Current status of Silkworm and SilkRPC projects (Ethereum C++)
In one of the previous posts, a short history of Silkworm project was introduced: LINK. Silkworm is an implementation of Ethereum, written in C++ from scratch (meaning that it did not inherit code from any previously written implementations, like Aleth), starting from wrapping evmone EVM implementation. Two diagrams introduced in the previous posts, will be used to describe roughly the current status of Silkworm (and SilkRPC).
Firstly, the architecture diagram:
In the diagram above, and also in the one below, a somewhat traditional colour coding is used - red for things that have not been started yet, amber (orange) - for things that are in progress but not finished yet, and green - for things that are done (but will be improved over time, of course).
The amber box with “ETH core” corresponds to the bulk of the silkworm project in this repository. Another amber box, “ETH RPC api(s)” corresponds to the silkrpc project in this repository. SilkRPC project uses Silkworm as a library, in order to run EVM inside such RPC methods as
Broadly, silkworm, as being developed, is currently compatible with Erigon’s ETH Sentry component, and silkRPC is compatible with Erigon’s ETH core and Erigon’s TxPool components. Also, silkworm maintains database-level compatibility with Erigon beta (the version which will only work on Ethereum main net until Ethereum POS transition, and then superseded by Erigon alpha).
SilkRPC has a lot of functionality that Erigon’s RPC daemon has, but in comparison has many more tests, including performance benchmarks.
Below is the second diagram which zooms specifically into silkworm:
Initially, the development of silkworm was focused on creating and testing individual stages in separation. Erigon was used to prepare the database state for these stages. Later, the work started on implementing two stages that depend on interaction with peers (via Sentry component provided by Erigon), as well as on assembly of the Silkworm StageLoop and converting disparate binaries (one per stage) into a useable product with all stages integrated into one binary.
As shown above, work is currently being done on the stages responsible for downloading block bodies and maintaining the state root hash.
The two most challenging stages
It has become a somewhat surprising, but now recognised experience that the two stages from the diagram above, which turned out to be most challenging in Erigon, then Silkworm (and also Akula, Rust implementation) are “Headers” stage (downloading header chain) and “Trie” stage (computing state root hash).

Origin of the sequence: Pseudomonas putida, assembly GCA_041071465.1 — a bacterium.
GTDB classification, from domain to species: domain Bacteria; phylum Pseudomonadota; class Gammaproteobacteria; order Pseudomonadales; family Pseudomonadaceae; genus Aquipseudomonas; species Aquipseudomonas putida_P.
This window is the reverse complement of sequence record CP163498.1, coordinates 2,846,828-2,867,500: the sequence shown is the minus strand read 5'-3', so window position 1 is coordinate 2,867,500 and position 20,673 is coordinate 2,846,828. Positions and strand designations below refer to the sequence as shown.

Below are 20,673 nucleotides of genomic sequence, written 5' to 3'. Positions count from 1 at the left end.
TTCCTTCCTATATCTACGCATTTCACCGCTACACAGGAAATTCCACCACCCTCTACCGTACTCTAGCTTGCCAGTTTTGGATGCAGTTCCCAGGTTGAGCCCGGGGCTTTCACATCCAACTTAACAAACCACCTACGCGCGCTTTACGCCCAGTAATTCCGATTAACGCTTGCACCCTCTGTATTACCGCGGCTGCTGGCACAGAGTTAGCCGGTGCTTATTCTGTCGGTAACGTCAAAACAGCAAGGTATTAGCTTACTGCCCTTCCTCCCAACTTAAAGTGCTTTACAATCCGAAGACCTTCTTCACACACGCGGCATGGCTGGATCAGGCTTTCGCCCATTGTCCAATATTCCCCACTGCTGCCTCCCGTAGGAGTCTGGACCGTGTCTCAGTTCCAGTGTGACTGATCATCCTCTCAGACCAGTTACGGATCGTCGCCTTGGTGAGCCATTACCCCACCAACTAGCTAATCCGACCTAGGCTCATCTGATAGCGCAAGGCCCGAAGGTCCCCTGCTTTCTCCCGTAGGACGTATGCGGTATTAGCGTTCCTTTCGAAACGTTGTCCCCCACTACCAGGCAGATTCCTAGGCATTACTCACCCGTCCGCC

However, it appears that we are gaining better conceptual understanding of why these stages are challenging, and, as a result, simpler constructions appear iteratively. In Erigon, the simplification of “Headers” stage is ongoing. For Erigon 2 Upgrade 3, a new algorithm of calculating and updating state root hash has been created, and this algorithm promised to be much more tractable.
Silkworm uses evmone as its EVM interpreter, which is already known to be the fastest fully compatible EVM implementation. In addition to that, Silkworm uses MDBX, which is the fastest embedded key-value store with fully ACID transactions and MVCC (Multi-Version Concurrency Control). And on top of that, Silkworm has been written with performance being one of the highest priorities. In all stages it currently implements, silkworm beats Erigon in processing speed.
As mentioned above, silkRPC includes performance benchmarks, comparing it to Erigon’s RPC Daemon. On these benchmarks, it shows improvements over Erigon’s RPC Daemon especially under highly concurrent load. SilkRPC uses C++ co-routines, a relatively new feature introduced in C++20, to orchestrate such highly concurrent operations efficiently.
Silkworm and silkRPC are both licences under Apache 2.0. Not sure how important this will turn out to be, but this may be a benefit for some users.